I took 2 books with me on vacation this year, and both have stuck with me, for very different reasons.
The first is a short story collection, Too Much Happiness by Alice Munro. “Ooh, short stories!” I thought when I bought it. “And apparently Munro mostly writes about day-to-day things. This will be good for dipping in and out of.” Tell you what, I had to dip out after every story just to catch my breath. I’m not even sure what the right word for this book is — haunting suggests the wrong atmosphere because the stories aren’t otherworldly at all; beautiful clarity is what the blurb says, but that doesn’t express the darkness that’s never far below the surface of ordinary human interactions; I think I said devastating in a facebook post but that’s not quite right either. I’ve hung onto the book so I can re-read later, but already it has burrowed into my brain and I suspect it’ll pop into my thoughts when I least expect it.
The other book was Gabriele D’Annunzio: Poet, Seducer, and Preacher of War by Lucy Hughes-Hallett. I don’t even remember how I came upon this. A review somewhere maybe? It’s a biography of Gabriele D’Annunzio, who was an Italian poet and political figure in the early 20th century. Possibly I had never heard of him before because people would rather forget him? — he is most infamous for leading an invasion of the city which is now Rijeka in Croatia, without the official support of the Italian government at the time.
From the start, I was hooked. In some ways, the subtitle of the book should really be “Can you believe this jerk???” because this guy really was a nasty piece of work, so reading was a bit like watching a train wreck. He starts off as a poet who’s obsessed with fame, once he’s famous he uses that fame to do whatever he likes, including plenty of womanizing that leaves his lovers at best emotional wrecks, and then moves in to politics. The kicker is that he was vehemently pro going to war in 1914, mostly because it suited his aethetic ideals about countries being founded on the blood of young men. Hughes-Hallett doesn’t use the word “sociopath”, but I will.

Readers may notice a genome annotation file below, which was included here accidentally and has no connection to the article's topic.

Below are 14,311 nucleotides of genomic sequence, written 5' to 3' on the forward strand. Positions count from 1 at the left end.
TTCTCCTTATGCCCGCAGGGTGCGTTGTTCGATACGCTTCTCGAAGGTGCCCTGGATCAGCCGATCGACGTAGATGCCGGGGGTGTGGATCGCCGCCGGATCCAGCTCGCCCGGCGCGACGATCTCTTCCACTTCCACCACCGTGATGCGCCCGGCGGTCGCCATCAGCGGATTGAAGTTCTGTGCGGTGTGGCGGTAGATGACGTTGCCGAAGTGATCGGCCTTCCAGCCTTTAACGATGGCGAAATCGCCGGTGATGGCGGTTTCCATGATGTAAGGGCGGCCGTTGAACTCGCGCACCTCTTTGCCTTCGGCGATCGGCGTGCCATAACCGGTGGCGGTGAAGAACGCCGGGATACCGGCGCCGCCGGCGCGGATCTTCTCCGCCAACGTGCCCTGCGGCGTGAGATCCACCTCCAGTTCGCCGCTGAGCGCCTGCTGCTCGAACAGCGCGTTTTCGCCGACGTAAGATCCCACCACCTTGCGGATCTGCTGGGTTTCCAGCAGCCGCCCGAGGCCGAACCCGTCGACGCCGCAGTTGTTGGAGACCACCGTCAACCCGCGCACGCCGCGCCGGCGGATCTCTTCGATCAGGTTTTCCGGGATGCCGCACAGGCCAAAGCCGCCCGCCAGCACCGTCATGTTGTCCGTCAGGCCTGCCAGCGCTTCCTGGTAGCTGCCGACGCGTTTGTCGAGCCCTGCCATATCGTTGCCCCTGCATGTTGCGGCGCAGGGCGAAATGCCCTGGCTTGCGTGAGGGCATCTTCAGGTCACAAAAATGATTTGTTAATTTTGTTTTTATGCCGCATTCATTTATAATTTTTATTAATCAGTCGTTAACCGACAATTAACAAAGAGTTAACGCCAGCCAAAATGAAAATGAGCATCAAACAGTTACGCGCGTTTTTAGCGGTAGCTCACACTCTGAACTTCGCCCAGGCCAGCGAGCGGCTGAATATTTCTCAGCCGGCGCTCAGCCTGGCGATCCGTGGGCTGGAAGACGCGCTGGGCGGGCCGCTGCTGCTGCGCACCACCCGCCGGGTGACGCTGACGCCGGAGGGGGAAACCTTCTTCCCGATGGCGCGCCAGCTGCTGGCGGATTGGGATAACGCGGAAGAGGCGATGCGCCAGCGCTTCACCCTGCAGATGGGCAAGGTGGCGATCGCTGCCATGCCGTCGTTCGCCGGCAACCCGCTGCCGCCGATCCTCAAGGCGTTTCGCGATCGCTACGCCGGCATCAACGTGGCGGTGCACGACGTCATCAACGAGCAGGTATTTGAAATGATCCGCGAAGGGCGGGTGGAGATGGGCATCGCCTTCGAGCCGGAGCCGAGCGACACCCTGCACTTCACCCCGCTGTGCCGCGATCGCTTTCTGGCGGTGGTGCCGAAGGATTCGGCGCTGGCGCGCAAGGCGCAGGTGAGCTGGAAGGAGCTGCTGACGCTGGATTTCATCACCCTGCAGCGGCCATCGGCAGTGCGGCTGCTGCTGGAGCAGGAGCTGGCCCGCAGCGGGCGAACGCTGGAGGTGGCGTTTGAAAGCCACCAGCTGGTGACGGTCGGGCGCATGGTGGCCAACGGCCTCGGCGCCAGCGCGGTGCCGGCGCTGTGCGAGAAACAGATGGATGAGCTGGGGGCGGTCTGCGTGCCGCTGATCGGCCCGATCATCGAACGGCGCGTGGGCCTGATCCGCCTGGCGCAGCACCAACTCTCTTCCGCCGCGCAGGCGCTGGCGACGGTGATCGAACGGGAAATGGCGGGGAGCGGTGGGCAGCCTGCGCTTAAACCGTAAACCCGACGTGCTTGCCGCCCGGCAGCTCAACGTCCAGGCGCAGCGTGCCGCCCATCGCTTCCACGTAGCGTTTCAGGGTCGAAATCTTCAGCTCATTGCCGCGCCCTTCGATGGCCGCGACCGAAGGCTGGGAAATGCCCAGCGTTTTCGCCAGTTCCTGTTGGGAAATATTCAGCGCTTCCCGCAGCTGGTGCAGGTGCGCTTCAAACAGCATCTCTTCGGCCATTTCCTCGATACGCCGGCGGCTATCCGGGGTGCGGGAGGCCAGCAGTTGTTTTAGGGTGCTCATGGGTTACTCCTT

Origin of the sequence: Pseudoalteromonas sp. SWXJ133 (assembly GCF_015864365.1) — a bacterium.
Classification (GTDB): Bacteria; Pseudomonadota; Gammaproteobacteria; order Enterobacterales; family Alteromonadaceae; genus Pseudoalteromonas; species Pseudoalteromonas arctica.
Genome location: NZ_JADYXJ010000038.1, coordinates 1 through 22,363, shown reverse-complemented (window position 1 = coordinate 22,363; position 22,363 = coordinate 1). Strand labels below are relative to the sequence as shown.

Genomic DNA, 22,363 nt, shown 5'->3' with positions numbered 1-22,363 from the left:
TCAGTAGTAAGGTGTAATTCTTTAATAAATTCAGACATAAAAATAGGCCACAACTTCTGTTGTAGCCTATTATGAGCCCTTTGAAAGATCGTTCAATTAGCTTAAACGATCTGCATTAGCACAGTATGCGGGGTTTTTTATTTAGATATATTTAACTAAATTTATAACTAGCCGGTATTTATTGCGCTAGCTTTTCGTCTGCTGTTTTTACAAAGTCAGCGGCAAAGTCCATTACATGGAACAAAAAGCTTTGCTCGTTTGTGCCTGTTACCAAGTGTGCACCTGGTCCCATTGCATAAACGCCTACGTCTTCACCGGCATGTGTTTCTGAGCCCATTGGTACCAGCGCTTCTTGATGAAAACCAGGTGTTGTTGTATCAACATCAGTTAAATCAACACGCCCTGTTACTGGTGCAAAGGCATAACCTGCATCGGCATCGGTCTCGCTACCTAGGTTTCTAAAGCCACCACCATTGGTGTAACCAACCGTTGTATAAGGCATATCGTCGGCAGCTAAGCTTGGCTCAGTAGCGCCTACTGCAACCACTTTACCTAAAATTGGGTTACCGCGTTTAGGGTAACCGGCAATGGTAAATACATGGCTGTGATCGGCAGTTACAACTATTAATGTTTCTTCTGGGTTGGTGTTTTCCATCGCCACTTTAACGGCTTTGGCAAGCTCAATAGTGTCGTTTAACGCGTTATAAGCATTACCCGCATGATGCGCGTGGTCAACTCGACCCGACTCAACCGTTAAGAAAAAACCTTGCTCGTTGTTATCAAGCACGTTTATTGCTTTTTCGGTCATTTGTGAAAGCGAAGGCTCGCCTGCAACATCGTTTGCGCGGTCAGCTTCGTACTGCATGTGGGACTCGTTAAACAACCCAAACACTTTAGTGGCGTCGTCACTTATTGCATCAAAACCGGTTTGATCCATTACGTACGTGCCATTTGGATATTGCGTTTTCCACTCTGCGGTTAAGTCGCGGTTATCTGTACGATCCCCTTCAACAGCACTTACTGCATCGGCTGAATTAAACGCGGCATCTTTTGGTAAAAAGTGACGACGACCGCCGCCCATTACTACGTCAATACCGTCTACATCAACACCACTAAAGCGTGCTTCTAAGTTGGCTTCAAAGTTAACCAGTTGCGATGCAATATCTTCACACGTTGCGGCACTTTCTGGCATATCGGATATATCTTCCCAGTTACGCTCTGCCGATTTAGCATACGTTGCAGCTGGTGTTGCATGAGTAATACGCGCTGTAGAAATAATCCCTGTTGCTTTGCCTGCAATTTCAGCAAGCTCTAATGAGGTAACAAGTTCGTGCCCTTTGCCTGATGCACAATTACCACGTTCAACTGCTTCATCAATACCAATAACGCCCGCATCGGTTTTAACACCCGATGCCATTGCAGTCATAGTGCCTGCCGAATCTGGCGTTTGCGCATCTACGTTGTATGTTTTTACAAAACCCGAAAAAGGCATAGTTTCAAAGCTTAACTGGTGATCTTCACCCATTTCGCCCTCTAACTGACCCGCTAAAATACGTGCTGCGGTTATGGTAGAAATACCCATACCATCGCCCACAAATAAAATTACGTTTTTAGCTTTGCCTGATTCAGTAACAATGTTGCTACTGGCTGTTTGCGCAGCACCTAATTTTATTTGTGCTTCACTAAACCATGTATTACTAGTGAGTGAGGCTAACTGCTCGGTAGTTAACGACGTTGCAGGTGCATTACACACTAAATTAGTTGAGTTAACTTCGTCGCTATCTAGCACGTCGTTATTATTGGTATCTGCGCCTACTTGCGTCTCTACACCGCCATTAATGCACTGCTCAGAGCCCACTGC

But wrapped around all of this is not just a history of Italy at the time but also of intellectual fashions and popular world views. Because D’Annunzio didn’t live in isolation, and if his (horrible) views and actions didn’t resonate with others, he wouldn’t have gotten very far. For instance, something that comes up a lot is the late-19th-early-20th century idea of “beauty” being everything and if you’re making beautiful things then traditional morality is beneath you. And it’s true that making beautiful things is a good thing to do, but over the course of the book you see the idea being caught up in some really ugly selfish behaviour, because it is a selfish way of thinking. In the end, I was just as much challenged by the question of what unexamined ideas do I have about the world that are ripe for being exploited for bad ends?
(My only complaint about the book is that it could have been about 25% shorter — but that could just be because I had to carry it around in my backpack!)